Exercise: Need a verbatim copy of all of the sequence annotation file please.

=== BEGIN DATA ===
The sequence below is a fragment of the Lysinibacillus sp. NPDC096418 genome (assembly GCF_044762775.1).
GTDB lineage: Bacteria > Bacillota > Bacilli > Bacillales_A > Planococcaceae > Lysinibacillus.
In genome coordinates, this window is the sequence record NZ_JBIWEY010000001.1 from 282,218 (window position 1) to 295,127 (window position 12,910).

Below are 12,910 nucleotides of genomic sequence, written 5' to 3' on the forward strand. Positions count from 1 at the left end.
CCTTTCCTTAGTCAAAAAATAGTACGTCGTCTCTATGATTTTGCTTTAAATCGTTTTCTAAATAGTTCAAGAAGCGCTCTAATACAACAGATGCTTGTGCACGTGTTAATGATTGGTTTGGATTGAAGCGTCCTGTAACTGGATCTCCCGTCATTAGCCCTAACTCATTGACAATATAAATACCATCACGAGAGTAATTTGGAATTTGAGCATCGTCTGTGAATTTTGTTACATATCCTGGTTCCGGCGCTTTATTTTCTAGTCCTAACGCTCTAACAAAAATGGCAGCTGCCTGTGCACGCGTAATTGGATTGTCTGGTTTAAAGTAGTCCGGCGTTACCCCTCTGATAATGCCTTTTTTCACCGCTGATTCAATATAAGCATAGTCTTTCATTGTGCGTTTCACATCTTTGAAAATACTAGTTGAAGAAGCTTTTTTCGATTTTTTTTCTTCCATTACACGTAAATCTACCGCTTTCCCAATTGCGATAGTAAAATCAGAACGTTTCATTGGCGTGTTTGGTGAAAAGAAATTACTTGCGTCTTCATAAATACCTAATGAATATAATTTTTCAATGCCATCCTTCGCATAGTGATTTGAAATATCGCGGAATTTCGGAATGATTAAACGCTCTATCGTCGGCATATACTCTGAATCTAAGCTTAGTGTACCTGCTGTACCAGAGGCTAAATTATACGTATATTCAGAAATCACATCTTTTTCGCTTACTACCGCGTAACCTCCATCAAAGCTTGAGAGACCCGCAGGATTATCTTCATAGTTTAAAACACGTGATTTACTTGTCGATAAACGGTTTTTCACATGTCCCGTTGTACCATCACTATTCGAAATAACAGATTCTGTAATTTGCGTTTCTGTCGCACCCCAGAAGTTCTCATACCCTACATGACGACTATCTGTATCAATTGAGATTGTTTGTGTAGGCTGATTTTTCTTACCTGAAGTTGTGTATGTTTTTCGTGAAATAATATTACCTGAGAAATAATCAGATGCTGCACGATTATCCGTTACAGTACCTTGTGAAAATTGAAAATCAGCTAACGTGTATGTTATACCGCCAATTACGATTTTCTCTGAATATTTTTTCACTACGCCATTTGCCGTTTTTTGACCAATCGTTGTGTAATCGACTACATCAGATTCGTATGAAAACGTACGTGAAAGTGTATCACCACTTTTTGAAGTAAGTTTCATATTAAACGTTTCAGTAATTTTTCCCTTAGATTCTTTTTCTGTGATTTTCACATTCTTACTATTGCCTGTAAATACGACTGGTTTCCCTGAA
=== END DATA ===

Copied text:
The sequence below is a fragment of the Lysinibacillus sp. NPDC096418 genome (assembly GCF_044762775.1).
GTDB lineage: Bacteria > Bacillota > Bacilli > Bacillales_A > Planococcaceae > Lysinibacillus.
In genome coordinates, this window is the sequence record NZ_JBIWEY010000001.1 from 282,218 (window position 1) to 295,127 (window position 12,910).

Below are 12,910 nucleotides of genomic sequence, written 5' to 3' on the forward strand. Positions count from 1 at the left end.
CCTTTCCTTAGTCAAAAAATAGTACGTCGTCTCTATGATTTTGCTTTAAATCGTTTTCTAAATAGTTCAAGAAGCGCTCTAATACAACAGATGCTTGTGCACGTGTTAATGATTGGTTTGGATTGAAGCGTCCTGTAACTGGATCTCCCGTCATTAGCCCTAACTCATTGACAATATAAATACCATCACGAGAGTAATTTGGAATTTGAGCATCGTCTGTGAATTTTGTTACATATCCTGGTTCCGGCGCTTTATTTTCTAGTCCTAACGCTCTAACAAAAATGGCAGCTGCCTGTGCACGCGTAATTGGATTGTCTGGTTTAAAGTAGTCCGGCGTTACCCCTCTGATAATGCCTTTTTTCACCGCTGATTCAATATAAGCATAGTCTTTCATTGTGCGTTTCACATCTTTGAAAATACTAGTTGAAGAAGCTTTTTTCGATTTTTTTTCTTCCATTACACGTAAATCTACCGCTTTCCCAATTGCGATAGTAAAATCAGAACGTTTCATTGGCGTGTTTGGTGAAAAGAAATTACTTGCGTCTTCATAAATACCTAATGAATATAATTTTTCAATGCCATCCTTCGCATAGTGATTTGAAATATCGCGGAATTTCGGAATGATTAAACGCTCTATCGTCGGCATATACTCTGAATCTAAGCTTAGTGTACCTGCTGTACCAGAGGCTAAATTATACGTATATTCAGAAATCACATCTTTTTCGCTTACTACCGCGTAACCTCCATCAAAGCTTGAGAGACCCGCAGGATTATCTTCATAGTTTAAAACACGTGATTTACTTGTCGATAAACGGTTTTTCACATGTCCCGTTGTACCATCACTATTCGAAATAACAGATTCTGTAATTTGCGTTTCTGTCGCACCCCAGAAGTTCTCATACCCTACATGACGACTATCTGTATCAATTGAGATTGTTTGTGTAGGCTGATTTTTCTTACCTGAAGTTGTGTATGTTTTTCGTGAAATAATATTACCTGAGAAATAATCAGATGCTGCACGATTATCCGTTACAGTACCTTGTGAAAATTGAAAATCAGCTAACGTGTATGTTATACCGCCAATTACGATTTTCTCTGAATATTTTTTCACTACGCCATTTGCCGTTTTTTGACCAATCGTTGTGTAATCGACTACATCAGATTCGTATGAAAACGTACGTGAAAGTGTATCACCACTTTTTGAAGTAAGTTTCATATTAAACGTTTCAGTAATTTTTCCCTTAGATTCTTTTTCTGTGATTTTCACATTCTTACTATTGCCTGTAAATACGACTGGTTTCCCTGAA